Already lit up by the wonders of nature as a boy, Jeffrey Kenkel’s first encounter with the words of Aldo Leopold affirmed for him that an ethical energy must surely course through it all.
“I read A Sand County Almanac in High School,” Jeff said. “That connected the dots of my love of nature, my childhood outdoors upbringing, interests in wildlife—hunting and fishing—to a land ethic. Aldo opened my mind to the connectivity of it all and I’ve been interested/passionate ever since.”
Jeff’s early 1970s Wauwatosa East High School biology teacher, the late David Tillotson, knew and was influenced by Aldo himself—which makes Kenkel a direct intellectual descendant of Aldo, in our opinion. Tillotson’s boyhood was surrounded by the land of Faville Grove, one of a handful of locales where Leopold famously persuaded area famers to take the first steps to create cooperative farm-based game preserves focused on habitat protection and proliferation. One of those farmers, Tillotson’s Grandpa Faville, was a friend of Aldo’s, and hosted him often at the Faville farm. The echoes of this influential relationship set a conservational tone in Kenkel years later, which continues today.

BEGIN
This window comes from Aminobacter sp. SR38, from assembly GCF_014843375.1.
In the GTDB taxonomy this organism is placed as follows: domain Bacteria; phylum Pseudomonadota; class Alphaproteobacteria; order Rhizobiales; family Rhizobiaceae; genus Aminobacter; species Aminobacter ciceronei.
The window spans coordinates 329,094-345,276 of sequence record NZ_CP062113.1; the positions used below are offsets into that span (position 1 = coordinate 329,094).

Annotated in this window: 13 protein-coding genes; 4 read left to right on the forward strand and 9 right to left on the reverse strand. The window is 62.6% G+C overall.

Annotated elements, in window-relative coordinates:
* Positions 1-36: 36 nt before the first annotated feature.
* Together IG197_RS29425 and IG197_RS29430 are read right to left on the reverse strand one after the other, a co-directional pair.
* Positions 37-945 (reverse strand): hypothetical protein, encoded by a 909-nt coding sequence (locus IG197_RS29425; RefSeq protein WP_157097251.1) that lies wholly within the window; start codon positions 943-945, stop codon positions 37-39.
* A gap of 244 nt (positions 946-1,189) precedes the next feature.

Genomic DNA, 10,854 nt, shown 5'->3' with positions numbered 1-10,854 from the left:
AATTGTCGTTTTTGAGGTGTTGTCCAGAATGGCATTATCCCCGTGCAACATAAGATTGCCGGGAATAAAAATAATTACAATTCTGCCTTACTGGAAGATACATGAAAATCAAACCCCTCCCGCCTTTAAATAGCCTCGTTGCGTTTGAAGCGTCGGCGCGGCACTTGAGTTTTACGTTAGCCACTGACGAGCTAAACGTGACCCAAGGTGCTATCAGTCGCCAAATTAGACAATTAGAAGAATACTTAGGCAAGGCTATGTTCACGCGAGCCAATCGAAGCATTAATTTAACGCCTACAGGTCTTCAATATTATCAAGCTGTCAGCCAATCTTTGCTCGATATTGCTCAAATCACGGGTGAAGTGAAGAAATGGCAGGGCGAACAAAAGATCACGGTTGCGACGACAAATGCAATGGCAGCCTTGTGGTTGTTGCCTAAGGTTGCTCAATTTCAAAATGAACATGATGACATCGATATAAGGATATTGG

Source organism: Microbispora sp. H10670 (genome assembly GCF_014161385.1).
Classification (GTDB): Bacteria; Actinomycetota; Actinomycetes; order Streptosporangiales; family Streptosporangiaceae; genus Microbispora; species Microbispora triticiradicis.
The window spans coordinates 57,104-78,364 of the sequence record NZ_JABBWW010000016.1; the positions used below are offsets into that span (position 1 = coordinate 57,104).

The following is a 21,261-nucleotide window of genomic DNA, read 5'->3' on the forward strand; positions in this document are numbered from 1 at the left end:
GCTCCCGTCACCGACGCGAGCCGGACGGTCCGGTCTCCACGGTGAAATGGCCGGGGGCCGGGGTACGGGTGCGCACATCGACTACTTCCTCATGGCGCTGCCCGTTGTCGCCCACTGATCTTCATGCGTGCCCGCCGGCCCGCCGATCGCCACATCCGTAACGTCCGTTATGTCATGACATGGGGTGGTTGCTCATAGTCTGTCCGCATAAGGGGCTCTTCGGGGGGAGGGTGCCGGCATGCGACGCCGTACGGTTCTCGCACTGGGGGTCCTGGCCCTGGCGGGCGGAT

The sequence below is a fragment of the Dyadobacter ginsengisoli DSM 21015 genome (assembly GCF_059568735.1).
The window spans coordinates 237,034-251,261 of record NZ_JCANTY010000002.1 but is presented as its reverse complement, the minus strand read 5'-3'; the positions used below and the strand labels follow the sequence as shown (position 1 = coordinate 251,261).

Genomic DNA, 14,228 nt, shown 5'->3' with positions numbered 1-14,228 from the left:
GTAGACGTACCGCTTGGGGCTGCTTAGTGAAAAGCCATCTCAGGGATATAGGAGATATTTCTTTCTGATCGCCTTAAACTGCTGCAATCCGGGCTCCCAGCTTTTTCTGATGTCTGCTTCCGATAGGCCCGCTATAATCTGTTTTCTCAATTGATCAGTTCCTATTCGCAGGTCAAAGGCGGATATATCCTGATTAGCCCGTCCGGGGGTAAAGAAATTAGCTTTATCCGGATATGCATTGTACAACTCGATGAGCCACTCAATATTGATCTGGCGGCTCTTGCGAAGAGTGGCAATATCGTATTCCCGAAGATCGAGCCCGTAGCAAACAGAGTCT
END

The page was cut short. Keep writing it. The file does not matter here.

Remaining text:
As recent inductees to the foundation’s Good Oak Society, our legacy giving heroes, Jeff and wife Beverly have always been deeply involved with land conservation, having executed much conservation work in the Washington County area over many years. Their profound, positive effect on the future of all things “natural, wild, and free” will continue now for countless years.
The couple lives in West Bend, WI, where they continue to share a lifelong love of the outdoors. Jeff is retired from a career in Civil Engineering. Bev grew up in the country near West Bend and Jeff grew up in Wauwatosa but spent his summers on Big Cedar Lake near West Bend. True to the legacy of Leopold, the Kenkels co-own and steward Jeff’s family’s retired family farm turned wildlife preserve in Washington County. They also care for their hunting land near Black River Falls and share their lives and outings with their German short-haired pointer, Maize.
We wish them good luck afield, and thank Jeff and Bev for their humbling generosity toward an unending land ethic in the wilds of today and tomorrow.